Working Paper
Faraway, so close: the impact of the Russia–Ukraine war on political violence in Asian countries

We show that the Russia–Ukraine-war-induced changes in the international price of wheat affected political violence in Asia. 

Using data from 13 countries and more than four million cell-level observations, we show that a higher wheat price increases political violence in areas that are more suitable to produce that crop. We interpret this evidence as consistent with a rapacity effect being at play: the higher value of agricultural output increases the incentive to violently appropriate it.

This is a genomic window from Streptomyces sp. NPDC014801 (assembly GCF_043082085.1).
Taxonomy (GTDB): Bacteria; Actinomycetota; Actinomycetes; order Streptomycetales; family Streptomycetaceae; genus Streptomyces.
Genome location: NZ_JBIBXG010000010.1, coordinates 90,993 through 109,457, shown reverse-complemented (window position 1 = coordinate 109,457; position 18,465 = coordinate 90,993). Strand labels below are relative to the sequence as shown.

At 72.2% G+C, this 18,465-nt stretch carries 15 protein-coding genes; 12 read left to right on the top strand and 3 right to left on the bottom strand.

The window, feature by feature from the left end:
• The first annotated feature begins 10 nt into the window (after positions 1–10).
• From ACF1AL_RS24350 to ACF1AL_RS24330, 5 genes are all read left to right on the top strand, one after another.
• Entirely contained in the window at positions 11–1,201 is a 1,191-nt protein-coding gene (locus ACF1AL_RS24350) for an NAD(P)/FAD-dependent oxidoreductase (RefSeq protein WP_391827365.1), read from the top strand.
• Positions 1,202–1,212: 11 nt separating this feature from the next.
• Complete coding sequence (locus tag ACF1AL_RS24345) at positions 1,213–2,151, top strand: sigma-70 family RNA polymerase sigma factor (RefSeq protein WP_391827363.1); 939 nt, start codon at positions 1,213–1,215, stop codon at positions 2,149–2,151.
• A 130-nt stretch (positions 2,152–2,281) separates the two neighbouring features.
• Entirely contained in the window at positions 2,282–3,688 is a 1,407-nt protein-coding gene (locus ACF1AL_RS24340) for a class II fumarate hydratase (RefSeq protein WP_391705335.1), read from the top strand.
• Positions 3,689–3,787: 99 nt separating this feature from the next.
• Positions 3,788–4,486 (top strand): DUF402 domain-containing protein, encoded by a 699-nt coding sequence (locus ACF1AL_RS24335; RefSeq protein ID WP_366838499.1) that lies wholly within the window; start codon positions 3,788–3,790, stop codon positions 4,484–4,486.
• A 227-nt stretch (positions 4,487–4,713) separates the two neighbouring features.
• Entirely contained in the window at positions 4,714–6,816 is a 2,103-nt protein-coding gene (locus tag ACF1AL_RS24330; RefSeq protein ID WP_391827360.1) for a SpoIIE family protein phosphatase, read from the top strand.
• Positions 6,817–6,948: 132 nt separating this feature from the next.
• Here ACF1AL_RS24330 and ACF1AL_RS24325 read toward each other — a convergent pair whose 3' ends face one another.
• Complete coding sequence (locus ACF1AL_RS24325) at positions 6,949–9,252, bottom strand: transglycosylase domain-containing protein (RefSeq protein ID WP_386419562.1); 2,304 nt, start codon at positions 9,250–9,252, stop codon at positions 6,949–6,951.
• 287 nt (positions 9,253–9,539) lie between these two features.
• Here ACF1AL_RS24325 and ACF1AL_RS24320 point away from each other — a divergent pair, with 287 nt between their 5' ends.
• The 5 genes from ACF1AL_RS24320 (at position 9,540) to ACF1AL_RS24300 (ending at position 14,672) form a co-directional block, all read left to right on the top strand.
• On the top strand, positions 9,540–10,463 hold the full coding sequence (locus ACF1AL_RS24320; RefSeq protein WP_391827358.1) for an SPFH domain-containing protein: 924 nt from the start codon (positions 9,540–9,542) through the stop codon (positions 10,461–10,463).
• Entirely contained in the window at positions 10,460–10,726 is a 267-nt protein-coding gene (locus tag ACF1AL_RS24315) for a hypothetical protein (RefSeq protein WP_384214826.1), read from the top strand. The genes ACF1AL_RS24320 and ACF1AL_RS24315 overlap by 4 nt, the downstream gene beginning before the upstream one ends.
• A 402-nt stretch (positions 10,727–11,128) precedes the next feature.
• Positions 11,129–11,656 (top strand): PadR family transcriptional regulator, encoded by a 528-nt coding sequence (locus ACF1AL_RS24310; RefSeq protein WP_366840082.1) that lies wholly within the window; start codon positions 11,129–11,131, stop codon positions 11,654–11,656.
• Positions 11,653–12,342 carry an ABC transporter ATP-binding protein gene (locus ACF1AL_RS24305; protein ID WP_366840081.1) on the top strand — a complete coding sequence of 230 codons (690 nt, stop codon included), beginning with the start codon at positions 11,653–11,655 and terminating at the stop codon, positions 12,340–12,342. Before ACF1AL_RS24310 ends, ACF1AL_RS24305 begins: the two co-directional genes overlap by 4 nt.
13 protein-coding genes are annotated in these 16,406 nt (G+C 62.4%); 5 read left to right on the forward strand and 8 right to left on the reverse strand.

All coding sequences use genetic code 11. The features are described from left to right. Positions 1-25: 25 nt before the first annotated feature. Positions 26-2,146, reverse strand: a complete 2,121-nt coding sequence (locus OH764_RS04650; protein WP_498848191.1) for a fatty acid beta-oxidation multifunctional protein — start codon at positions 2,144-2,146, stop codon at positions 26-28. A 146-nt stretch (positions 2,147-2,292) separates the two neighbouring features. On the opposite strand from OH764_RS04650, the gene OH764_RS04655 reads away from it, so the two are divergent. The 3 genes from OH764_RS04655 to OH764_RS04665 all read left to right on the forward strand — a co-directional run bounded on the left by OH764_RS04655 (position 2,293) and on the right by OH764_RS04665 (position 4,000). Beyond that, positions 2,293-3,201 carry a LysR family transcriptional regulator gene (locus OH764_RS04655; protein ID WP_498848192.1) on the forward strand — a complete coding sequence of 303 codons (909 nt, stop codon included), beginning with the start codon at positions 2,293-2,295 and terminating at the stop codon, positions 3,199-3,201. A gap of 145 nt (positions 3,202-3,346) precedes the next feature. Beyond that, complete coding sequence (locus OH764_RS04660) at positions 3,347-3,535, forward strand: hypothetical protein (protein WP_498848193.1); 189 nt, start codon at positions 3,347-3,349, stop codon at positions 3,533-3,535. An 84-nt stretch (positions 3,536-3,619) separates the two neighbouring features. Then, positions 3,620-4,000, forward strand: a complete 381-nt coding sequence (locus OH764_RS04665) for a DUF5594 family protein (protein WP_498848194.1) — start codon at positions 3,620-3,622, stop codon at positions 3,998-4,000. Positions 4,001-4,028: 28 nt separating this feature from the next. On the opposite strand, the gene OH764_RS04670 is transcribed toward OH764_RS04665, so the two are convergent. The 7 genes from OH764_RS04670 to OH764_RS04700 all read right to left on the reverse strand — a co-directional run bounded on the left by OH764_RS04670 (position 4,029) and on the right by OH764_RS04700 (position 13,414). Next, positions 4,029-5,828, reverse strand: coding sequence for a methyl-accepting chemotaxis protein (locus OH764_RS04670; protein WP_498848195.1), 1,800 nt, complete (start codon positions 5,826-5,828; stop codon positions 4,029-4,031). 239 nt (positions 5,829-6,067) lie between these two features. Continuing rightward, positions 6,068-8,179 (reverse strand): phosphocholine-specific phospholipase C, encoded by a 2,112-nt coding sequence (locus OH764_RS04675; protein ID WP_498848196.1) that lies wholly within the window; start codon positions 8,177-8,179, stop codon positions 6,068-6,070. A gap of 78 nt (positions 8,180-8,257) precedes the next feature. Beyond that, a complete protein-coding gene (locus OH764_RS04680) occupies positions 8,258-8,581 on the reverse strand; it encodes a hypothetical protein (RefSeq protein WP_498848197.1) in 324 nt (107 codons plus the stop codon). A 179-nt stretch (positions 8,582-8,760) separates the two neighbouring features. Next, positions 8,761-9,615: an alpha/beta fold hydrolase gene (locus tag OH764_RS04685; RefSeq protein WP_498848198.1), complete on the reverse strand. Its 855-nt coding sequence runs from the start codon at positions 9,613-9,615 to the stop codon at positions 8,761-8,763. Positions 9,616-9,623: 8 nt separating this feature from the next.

Our result is robust to a number of falsification and robustness tests. The effect is heterogeneous across countries and cell types: in line with our interpretation of the empirical findings, the effect is larger in countries that are net exporters of wheat and in cells that are rural. 

We also show that a higher price of wheat increases political violence more in countries that are low-income, fragile, and characterized by the presence of anti-government or terrorist groups, indicating that a higher value of crop production is more likely to fuel violence in areas that are poor or not politically stable.